I named my site after the appropriate foremost pursuits of good government, which ought to serve as the principles guiding state behaviour. Domestically, the state’s purpose is to protect the natural rights of its citizens, recognising their equality under the law and treating them justly. Rights are universal and belong to man qua man — everyone has the right to property, freedom of contract, first possession, self-defence, and restitution.1 The state lacks legitimacy when it cannot protect its citizens from domestic and foreign threats to their opportunity for self-determination.
Pursuit of the national interest must be the state’s driving force in crafting foreign policy. The state has a moral duty to do what is best for its citizens — an obligation which does not extend beyond its borders. Man’s actions are bound by morality because of his natural capacity for reason, unique among the animal kingdom and bestowed by god. The state is unfettered by moral constraints in the international realm because its capabilities are not divinely ordained; it exists partially by consent of those living within its borders, who expect it to serve and protect them. Were a state to treat the welfare of foreign
subjects citizens as of similar value to its own, it would inherently neglect its raison d’État. Cardinal Richelieu summarised that point adeptly:
“Man is immortal, his salvation is hereafter. The state has no immortality, its salvation is now or never.”2
It is therefore imperative for the state to have a clear definition of what the national interests are. This sounds like a no-brainer but has increasingly become a trend in the modern international system, the nature of which is more ambiguous than it ever has been. The rise of intergovernmental and supranational entities like the United Nations, UN Security Council, and European Union has, along with other factors like the liberalisation of social norms, advances in technology and media, and spread of nuclear weapons, obfuscated governments’ ability to discern their national interest.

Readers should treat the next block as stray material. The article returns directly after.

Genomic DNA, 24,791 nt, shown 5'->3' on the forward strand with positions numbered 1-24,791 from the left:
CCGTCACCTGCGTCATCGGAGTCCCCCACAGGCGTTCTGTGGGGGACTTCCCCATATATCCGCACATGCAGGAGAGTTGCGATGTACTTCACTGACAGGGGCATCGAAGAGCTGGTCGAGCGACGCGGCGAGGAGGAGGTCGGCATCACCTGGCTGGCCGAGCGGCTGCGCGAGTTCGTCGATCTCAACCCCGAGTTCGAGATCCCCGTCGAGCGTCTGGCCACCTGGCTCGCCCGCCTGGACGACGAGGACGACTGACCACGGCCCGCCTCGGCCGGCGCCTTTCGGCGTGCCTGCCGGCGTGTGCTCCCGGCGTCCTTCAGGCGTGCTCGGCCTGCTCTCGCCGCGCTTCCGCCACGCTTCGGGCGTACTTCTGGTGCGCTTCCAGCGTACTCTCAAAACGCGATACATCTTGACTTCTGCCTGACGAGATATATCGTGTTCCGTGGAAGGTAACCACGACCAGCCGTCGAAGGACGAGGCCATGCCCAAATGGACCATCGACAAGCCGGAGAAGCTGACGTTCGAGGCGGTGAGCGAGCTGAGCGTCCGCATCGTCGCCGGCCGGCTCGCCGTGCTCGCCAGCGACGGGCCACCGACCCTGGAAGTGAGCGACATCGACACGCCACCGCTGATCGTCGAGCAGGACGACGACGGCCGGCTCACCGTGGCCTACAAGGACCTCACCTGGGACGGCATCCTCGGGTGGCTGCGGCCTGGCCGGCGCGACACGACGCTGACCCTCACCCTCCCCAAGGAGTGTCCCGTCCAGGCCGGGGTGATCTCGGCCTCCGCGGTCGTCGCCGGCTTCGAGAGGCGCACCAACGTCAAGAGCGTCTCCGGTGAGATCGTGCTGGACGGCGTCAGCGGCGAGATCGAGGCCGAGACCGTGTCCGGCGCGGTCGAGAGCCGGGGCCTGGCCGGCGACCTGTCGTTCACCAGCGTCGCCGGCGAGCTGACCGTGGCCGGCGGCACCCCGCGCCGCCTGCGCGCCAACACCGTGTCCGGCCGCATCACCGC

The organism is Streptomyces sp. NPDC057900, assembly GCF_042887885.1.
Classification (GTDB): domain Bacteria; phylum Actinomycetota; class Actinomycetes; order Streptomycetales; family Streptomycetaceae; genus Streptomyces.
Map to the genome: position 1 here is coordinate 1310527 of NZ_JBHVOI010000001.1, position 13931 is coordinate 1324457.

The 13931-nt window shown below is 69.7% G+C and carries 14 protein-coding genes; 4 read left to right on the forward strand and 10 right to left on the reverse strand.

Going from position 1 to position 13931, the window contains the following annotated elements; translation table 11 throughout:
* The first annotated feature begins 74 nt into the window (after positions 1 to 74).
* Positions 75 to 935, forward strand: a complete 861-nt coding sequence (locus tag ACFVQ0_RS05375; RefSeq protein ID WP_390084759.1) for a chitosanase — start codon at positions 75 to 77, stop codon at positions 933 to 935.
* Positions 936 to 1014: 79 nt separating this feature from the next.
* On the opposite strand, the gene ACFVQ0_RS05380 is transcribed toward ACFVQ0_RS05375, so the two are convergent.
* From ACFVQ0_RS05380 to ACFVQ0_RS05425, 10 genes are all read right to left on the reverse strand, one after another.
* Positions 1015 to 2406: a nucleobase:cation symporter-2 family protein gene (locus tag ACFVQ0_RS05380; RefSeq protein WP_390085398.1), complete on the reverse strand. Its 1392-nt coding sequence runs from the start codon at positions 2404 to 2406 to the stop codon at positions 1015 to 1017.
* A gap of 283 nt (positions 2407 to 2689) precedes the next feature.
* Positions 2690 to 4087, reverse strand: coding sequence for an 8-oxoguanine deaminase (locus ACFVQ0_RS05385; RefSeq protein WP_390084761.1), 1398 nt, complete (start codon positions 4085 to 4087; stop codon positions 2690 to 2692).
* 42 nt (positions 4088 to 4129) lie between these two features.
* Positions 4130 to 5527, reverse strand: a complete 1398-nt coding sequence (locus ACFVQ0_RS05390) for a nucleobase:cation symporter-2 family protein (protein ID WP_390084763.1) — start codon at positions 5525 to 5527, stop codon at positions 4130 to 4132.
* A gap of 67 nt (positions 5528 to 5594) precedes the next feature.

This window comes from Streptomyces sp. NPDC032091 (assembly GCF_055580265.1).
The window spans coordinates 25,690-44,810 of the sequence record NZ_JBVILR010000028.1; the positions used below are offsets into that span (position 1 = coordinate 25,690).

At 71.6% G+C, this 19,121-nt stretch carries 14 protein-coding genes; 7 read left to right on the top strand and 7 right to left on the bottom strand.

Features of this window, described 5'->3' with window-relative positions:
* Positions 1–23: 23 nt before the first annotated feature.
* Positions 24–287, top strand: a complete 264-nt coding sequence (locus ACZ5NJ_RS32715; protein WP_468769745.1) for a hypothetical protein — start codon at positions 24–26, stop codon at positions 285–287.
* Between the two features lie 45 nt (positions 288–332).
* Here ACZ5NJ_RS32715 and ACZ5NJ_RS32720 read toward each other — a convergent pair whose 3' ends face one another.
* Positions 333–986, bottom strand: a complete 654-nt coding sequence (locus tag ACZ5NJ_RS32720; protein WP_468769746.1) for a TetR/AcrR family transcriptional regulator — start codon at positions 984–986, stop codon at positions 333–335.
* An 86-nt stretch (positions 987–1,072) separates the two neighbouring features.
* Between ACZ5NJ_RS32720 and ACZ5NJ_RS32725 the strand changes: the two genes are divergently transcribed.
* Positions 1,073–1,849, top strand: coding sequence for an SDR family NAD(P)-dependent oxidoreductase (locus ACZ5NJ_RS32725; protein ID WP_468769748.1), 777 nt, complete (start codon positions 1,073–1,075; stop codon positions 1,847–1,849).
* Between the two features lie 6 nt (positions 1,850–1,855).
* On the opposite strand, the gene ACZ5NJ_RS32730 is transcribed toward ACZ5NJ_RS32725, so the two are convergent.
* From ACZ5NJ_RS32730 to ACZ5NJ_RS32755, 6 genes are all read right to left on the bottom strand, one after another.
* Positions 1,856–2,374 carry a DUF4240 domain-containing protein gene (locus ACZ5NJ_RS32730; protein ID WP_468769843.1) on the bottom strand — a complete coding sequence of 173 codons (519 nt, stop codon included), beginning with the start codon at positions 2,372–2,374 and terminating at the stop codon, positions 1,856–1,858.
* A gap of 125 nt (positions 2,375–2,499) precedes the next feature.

Pursuit of the national interest often disposes the state to making unsavoury decisions in the eyes of their observers, like when a crusading democracy quietly backs a totalitarian autocracy for the benefits it receives from the relationship. In international relations, the ends justify the means by which they are achieved. Where there is neither a conflict with the national interest nor a great cost to the state, it should be a secondary objective to support justice and individual liberty abroad. Such is a risky endeavour; as it often necessitates a disturbance of stability. Stability, not peace, must be the objective of states participating in the international system because it is through stable order that states are most free to pursue their interests. “Peace” is too ambitious a goal and is incompatible with human nature; nothing is going to please everyone.
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I have boundless ambition to do, not to be. My life is dedicated to my country; I aspire to attain the level of influence that can improve my country’s standing on the global stage and strengthen the domestic institutions which make it unique. The United States, cast from gold, has become misshapen and lost its lustre — we need to recast our government through the hearth of justice and interests.
“Give me a place to stand and I will move the world.”